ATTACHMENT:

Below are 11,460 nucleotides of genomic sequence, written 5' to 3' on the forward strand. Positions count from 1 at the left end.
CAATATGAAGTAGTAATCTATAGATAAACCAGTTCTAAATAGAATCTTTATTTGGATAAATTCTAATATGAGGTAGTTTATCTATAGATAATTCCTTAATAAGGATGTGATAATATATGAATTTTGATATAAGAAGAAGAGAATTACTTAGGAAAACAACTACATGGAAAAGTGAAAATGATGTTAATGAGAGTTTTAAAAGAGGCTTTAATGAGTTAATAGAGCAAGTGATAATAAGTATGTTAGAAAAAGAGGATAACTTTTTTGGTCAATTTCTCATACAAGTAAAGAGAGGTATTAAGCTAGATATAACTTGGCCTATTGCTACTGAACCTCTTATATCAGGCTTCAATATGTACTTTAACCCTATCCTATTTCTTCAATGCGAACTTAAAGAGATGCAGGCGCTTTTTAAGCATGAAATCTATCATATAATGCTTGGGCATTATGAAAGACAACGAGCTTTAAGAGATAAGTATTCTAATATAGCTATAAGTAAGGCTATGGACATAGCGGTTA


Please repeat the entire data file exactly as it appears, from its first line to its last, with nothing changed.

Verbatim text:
Below are 11,460 nucleotides of genomic sequence, written 5' to 3' on the forward strand. Positions count from 1 at the left end.
CAATATGAAGTAGTAATCTATAGATAAACCAGTTCTAAATAGAATCTTTATTTGGATAAATTCTAATATGAGGTAGTTTATCTATAGATAATTCCTTAATAAGGATGTGATAATATATGAATTTTGATATAAGAAGAAGAGAATTACTTAGGAAAACAACTACATGGAAAAGTGAAAATGATGTTAATGAGAGTTTTAAAAGAGGCTTTAATGAGTTAATAGAGCAAGTGATAATAAGTATGTTAGAAAAAGAGGATAACTTTTTTGGTCAATTTCTCATACAAGTAAAGAGAGGTATTAAGCTAGATATAACTTGGCCTATTGCTACTGAACCTCTTATATCAGGCTTCAATATGTACTTTAACCCTATCCTATTTCTTCAATGCGAACTTAAAGAGATGCAGGCGCTTTTTAAGCATGAAATCTATCATATAATGCTTGGGCATTATGAAAGACAACGAGCTTTAAGAGATAAGTATTCTAATATAGCTATAAGTAAGGCTATGGACATAGCGGTTA